With this first post we start off on something of an adventure, experimenting and experiencing one of the most fascinating aspects of this SBC (Single Board Computer): connecting the device with the real world.
(note: here we consider working with a Raspberry PI 2 but almost all the mentioned features and possibilities will apply to the previous models).
Connecting the Raspberry PI to Something Else
One of the most interesting features of the Raspberry Pi is that it includes most of the features we need to interact with the real world. Firstly we have the GPIO, which is the array of pins giving the option to interact with the world through many sensors, communication protocols, motors, LEDs and so on.
But that's not all. There is more, and the possibilities go beyond what we can imagine.
Just as a reminder, take a look to the following image:
Seems incredible, the connector we find in this credit-card sized device:
- 40 Pin GPIO (General I/O ports): can be used for powering low consumption devices, connect I2C protocol external components, Input/Output digital signals, SPI (CLK, MISO, MOSI) protocol, TTL Serial TX/RX pins.
- 4 USB2 ports: that means, on a Linux-based system, the possibility to connect a very wide range of USB devices.
- 1 HDMI video and audio output: the HDMI video and audio output supporting full 1080P HD format gives the possibility to manage any display ratio (software configurable) with high quality audio. This feature makes the Raspberry PI a good base machine to make a good quality media center, game device and more.
- 1 combined 4-pole 3.5 mm Jack connector for stereo output and composite video output: ideal when an HDMI monitor is not available.
- 1 10/100 Ethernet RJ45 connector: for LAN connection as an alternative to the wireless WiFi when using a USB WiFi dongle
- 1 camera connector: this connector is ready to work for the Raspberry PI camera that opens the door to an entire world of possibilities, from image shooting up to video capture, streaming, image processing and more.
- 1 display connector: for small projects the use of a full sized external monitor may not be necessary, so a small screen (better if it's a touchscreeb) directly connected to the Raspberry Pi can be a better solution.
When the device is in your hands you have got the keys that open the door to an incredible new world.
All that glitters is not gold
In fact, this board can't do all that much on its own, solve ANY problems, or replace all your computers. But it can do a lot for sure. Looking in-depth at the Raspberry Pi connectors and functions it seems that some "advanced" features are missing. For example, it'd be better if the Ethernet was 1Gb instead 10/100 only, better if the boot was from something different than an SD card, better if there was also an audio input, great if the GPIO also included some manner of analog input, and so forth.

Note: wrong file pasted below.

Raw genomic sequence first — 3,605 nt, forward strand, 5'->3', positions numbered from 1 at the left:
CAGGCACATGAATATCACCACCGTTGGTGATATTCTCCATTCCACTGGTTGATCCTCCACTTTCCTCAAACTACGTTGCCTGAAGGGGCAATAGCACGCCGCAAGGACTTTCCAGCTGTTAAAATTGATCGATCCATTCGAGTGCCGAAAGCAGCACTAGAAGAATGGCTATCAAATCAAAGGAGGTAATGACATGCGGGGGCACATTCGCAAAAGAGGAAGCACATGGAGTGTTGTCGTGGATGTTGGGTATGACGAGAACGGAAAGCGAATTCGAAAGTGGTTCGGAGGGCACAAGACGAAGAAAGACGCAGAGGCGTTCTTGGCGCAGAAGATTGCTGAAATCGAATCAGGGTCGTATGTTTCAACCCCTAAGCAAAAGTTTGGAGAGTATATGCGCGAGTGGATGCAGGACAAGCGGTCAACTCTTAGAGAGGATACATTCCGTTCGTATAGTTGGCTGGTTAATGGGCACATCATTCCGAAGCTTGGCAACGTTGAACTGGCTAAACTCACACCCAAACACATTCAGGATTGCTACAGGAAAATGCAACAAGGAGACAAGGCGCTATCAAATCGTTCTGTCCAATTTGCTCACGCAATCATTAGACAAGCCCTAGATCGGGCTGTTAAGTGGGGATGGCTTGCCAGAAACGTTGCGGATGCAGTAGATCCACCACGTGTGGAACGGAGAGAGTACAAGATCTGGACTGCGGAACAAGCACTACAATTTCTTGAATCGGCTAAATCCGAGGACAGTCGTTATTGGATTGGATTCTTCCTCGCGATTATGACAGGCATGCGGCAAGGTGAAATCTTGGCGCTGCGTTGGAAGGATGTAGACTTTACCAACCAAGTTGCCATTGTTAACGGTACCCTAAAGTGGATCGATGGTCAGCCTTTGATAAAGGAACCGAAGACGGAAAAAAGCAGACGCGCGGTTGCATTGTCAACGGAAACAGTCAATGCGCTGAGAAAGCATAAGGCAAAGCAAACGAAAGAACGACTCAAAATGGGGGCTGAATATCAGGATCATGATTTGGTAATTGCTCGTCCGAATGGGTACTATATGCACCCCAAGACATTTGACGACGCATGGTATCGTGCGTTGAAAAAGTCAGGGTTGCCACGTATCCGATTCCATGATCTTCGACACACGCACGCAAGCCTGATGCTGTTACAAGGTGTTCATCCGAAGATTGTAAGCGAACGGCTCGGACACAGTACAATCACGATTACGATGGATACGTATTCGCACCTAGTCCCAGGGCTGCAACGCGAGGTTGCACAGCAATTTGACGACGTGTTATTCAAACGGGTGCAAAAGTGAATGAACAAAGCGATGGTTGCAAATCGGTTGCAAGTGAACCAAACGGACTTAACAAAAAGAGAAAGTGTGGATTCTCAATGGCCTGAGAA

It's true, but the Pi does have the great advantage of stability: many of the apparently missing features are compensated by its extreme versatility and - why not? - our ability to create great projects, including those parts expected but not present. In my personal opinion this SBC remains one of the most complete, versatile and well equipped low-cost devices supporting Linux.
An overview on the next posts
To close this introductory first post on the Raspberry Pi peripherals the following is a list of what you can expect in the forthcoming series.
#2 Setting up the HDMI monitor
Despite the HDMI connector, not all the monitors support the same resolution. And the Raspberry Pi shares its video memory with the rest of the available RAM, so it's useful if you can totally control the display parameters (frequency, resolution, aspect ratio, video memory) simply by changing the operating system display configuration file.
#3 An introductory approach to wired and wireless networking
There are more options than simply plugging the LAN cable in the Ethernet port of the Raspberry PI. In this post we'll see how the Raspberry Pi can be a flexible networking device, acting as bridge, access point, wireless device and more.
#4 The Raspberry Pi camera beyond the webcam limits
Thanks to the power of Python and the specific characteristics of the Pi Camera it's possible to specialise the Raspberry Pi as a video/photo station: shooting, filming, image processing for a lot of possible applications; from photography to security, from stop-motion to the time-lapse filming.
#5 Lirc and IR controller: extending the limits of keyboard and mouse
With a very simple hardware approach we introduce the first non-conventional peripheral connection. Thanks to the Linux lirc library we can use a simplified HID (Human Interface Device) - a TV infrared control - to manage programs, device behaviour, and more.
#6 Enhancing our Pi projects with the Pi touchscreen
We will see how we can setup and integrate in our projects the Raspberry Pi 2.4" touch screen device.
#7 Enhancing our Pi projects with the PiFaceCAD LCD display
When a simple message is sufficient to control the Raspberry Pi behaviour but some control buttons would be useful, the PiFaceCAD (Control and Display) is the ideal device, which can be stacked on our Raspberry Pi for mobile, battery-powered applications.
Bookmark this page and the Ultimate Guide to Getting Started with a Raspberry Pi page to stay tuned to this essential guide to Raspberry Pi peripherals, folks!